Returning to Work After Remote Operations? <em>Key Considerations for Preparing Your Office in the Wake of COVID-19</em>
Halosil Blog

Timely insights on whole room disinfection.

HealthcareJuly 7, 2020

Returning to Work After Remote Operations? Key Considerations for Preparing Your Office in the Wake of COVID-19

In early 2020, the majority of workplaces in the U.S. transitioned to full-time remote operations due to the spread of COVID-19. Through social distancing efforts, employers aimed to protect workers by minimizing interactions with one another. Today, as states begin to reopen, employers are now challenged with how to continue to keep employees healthy by minimizing the transmission of COVID-19 across their workplace.

While the decision when to return to the workplace—if at all—will vary by company, most employers are investigating methods to decrease transmission of COVID-19. This requires employers to consider tactics from all angles: the people, the workspace, and the disinfection strategy.

The People

Consistent with the CDC’s guidance that people wear face masks in all public settings where they will encounter individuals who do not live in their home, some employers are advising or requiring employees to wear face masks in the office. This requirement stems from reports that face masks can have a notable impact on curbing the spread of the COVID-19. According to a review and meta-analysis funded by the World Health Organization (WHO) and published in The Lancet, the risk of transmitting COVID-19 is 17.4%; with an N95 respirator or face mask, that number drops to 3.1%. Based on these recommendations, employees are often encouraged to wear face masks, particularly in shared or public spaces.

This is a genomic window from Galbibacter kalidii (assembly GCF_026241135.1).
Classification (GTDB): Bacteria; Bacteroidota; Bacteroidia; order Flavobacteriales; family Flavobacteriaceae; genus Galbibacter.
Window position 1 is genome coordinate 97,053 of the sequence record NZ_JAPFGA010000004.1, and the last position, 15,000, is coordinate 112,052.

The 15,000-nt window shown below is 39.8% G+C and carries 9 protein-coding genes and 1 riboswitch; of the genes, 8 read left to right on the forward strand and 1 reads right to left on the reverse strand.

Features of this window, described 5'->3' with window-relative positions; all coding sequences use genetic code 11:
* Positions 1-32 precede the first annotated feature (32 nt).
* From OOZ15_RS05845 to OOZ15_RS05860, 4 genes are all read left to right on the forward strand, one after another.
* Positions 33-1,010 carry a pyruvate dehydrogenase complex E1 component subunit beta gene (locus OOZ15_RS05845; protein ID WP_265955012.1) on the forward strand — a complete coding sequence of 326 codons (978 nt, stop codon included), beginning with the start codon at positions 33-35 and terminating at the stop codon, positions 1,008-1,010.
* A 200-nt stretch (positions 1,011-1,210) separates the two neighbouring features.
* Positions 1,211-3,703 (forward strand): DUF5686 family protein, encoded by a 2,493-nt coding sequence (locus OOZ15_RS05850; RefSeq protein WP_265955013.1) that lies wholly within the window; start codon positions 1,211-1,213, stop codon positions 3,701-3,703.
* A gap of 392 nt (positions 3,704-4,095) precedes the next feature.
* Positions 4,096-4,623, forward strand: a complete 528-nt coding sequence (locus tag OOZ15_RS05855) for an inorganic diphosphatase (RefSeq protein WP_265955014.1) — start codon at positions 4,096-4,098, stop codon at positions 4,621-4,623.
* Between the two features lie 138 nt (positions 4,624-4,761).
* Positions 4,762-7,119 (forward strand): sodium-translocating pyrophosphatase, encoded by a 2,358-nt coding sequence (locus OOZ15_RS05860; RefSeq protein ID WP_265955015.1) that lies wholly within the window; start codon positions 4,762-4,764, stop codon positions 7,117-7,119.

The Workspace

The modern office space is known for open floorplans and shared workspaces. While ideal for collaboration, the COVID-19 pandemic has made employers recognize that such conditions are a breeding grounds for disease. As a result, employers are considering ways to reconfigure the workplace to minimize shared spaces where pathogens may linger on surfaces. Cubicles, although often associated with an outdated workplace, are being considered as they limit contact with high touch surfaces like desks, chairs, and phones. In addition, some workspaces are contemplating plastic, see-through partitions that feel more modern than the traditional cubicle but can act as a sneeze or cough guard.

The Disinfection Strategy

Prior to the pandemic, corporate cleaning staffs typically “freshened” lobbies every three hours, sanitized restrooms every four hours, and cleaned other areas at night. Today in the wake of the COVID-19 pandemic, many employers are demanding increased cleaning cycles and contemplating solutions that go beyond cleaning to disinfect surfaces. The Environmental Protection Agency (EPA)’s List N of products that meet the criteria for use against SARS-CoV-2, the pathogen that causes COVID-19, is being referenced to identify best-fit disinfectants. However, not all solutions deliver the efficacy, flexibility, and usability some workplaces require. For workplaces with electronics like computers and printers, it’s important to find a solution such as the Halo Disinfection System® that’s dry fog delivery can be used around sensitive electronic devices.

Preparing Workspaces for the Return of Employees

Whether employers expect employees to return in the near term or plan to remain remote for the upcoming weeks or months, it’s critical to take a multi-pronged approach to curbing the spread of infection. Whole room disinfection solutions such as our Halo Disinfection System® can play an integral role in these efforts. As a List N solution, our HaloMist™ (EPA Reg. No. 84526-6) is approved for use in office spaces to eliminate pathogens wherever they lurk.

Talk to a Halosil expert today to discuss your office disinfection strategy.